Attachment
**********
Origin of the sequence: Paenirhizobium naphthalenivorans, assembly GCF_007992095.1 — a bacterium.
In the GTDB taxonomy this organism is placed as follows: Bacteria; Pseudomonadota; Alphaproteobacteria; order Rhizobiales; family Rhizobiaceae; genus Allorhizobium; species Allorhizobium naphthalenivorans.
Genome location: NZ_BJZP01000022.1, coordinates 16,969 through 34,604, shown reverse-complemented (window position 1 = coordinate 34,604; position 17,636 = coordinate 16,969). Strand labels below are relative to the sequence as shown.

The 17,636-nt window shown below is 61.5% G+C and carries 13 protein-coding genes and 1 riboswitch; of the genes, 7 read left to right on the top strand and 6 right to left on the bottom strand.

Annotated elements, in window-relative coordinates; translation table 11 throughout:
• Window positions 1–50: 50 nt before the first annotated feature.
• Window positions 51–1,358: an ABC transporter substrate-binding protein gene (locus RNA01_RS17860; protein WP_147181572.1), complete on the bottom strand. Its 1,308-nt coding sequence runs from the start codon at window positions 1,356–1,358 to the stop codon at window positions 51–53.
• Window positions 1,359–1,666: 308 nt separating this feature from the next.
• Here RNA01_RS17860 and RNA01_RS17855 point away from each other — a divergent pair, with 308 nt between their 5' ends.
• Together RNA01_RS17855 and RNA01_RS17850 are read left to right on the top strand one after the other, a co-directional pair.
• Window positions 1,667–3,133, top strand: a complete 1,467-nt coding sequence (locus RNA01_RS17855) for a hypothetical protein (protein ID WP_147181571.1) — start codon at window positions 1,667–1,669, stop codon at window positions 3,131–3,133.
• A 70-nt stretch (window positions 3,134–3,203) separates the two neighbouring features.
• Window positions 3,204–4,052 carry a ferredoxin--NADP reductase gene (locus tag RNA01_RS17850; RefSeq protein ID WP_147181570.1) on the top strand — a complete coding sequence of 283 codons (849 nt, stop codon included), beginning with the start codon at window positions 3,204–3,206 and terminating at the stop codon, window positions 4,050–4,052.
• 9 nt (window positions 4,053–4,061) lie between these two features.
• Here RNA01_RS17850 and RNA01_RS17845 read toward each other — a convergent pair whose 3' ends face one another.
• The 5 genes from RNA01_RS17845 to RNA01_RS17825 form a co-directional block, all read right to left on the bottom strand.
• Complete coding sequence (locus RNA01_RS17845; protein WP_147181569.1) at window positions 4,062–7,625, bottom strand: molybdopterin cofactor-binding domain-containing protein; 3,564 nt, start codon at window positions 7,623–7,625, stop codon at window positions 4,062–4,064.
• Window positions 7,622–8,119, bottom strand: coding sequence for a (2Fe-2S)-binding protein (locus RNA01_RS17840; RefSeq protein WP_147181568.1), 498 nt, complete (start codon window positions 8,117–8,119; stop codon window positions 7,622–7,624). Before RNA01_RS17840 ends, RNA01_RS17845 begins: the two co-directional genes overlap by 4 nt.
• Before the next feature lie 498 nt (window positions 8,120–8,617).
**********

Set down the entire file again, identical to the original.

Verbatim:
Origin of the sequence: Paenirhizobium naphthalenivorans, assembly GCF_007992095.1 — a bacterium.
In the GTDB taxonomy this organism is placed as follows: Bacteria; Pseudomonadota; Alphaproteobacteria; order Rhizobiales; family Rhizobiaceae; genus Allorhizobium; species Allorhizobium naphthalenivorans.
Genome location: NZ_BJZP01000022.1, coordinates 16,969 through 34,604, shown reverse-complemented (window position 1 = coordinate 34,604; position 17,636 = coordinate 16,969). Strand labels below are relative to the sequence as shown.

The 17,636-nt window shown below is 61.5% G+C and carries 13 protein-coding genes and 1 riboswitch; of the genes, 7 read left to right on the top strand and 6 right to left on the bottom strand.

Annotated elements, in window-relative coordinates; translation table 11 throughout:
• Window positions 1–50: 50 nt before the first annotated feature.
• Window positions 51–1,358: an ABC transporter substrate-binding protein gene (locus RNA01_RS17860; protein WP_147181572.1), complete on the bottom strand. Its 1,308-nt coding sequence runs from the start codon at window positions 1,356–1,358 to the stop codon at window positions 51–53.
• Window positions 1,359–1,666: 308 nt separating this feature from the next.
• Here RNA01_RS17860 and RNA01_RS17855 point away from each other — a divergent pair, with 308 nt between their 5' ends.
• Together RNA01_RS17855 and RNA01_RS17850 are read left to right on the top strand one after the other, a co-directional pair.
• Window positions 1,667–3,133, top strand: a complete 1,467-nt coding sequence (locus RNA01_RS17855) for a hypothetical protein (protein ID WP_147181571.1) — start codon at window positions 1,667–1,669, stop codon at window positions 3,131–3,133.
• A 70-nt stretch (window positions 3,134–3,203) separates the two neighbouring features.
• Window positions 3,204–4,052 carry a ferredoxin--NADP reductase gene (locus tag RNA01_RS17850; RefSeq protein ID WP_147181570.1) on the top strand — a complete coding sequence of 283 codons (849 nt, stop codon included), beginning with the start codon at window positions 3,204–3,206 and terminating at the stop codon, window positions 4,050–4,052.
• 9 nt (window positions 4,053–4,061) lie between these two features.
• Here RNA01_RS17850 and RNA01_RS17845 read toward each other — a convergent pair whose 3' ends face one another.
• The 5 genes from RNA01_RS17845 to RNA01_RS17825 form a co-directional block, all read right to left on the bottom strand.
• Complete coding sequence (locus RNA01_RS17845; protein WP_147181569.1) at window positions 4,062–7,625, bottom strand: molybdopterin cofactor-binding domain-containing protein; 3,564 nt, start codon at window positions 7,623–7,625, stop codon at window positions 4,062–4,064.
• Window positions 7,622–8,119, bottom strand: coding sequence for a (2Fe-2S)-binding protein (locus RNA01_RS17840; RefSeq protein WP_147181568.1), 498 nt, complete (start codon window positions 8,117–8,119; stop codon window positions 7,622–7,624). Before RNA01_RS17840 ends, RNA01_RS17845 begins: the two co-directional genes overlap by 4 nt.
• Before the next feature lie 498 nt (window positions 8,120–8,617).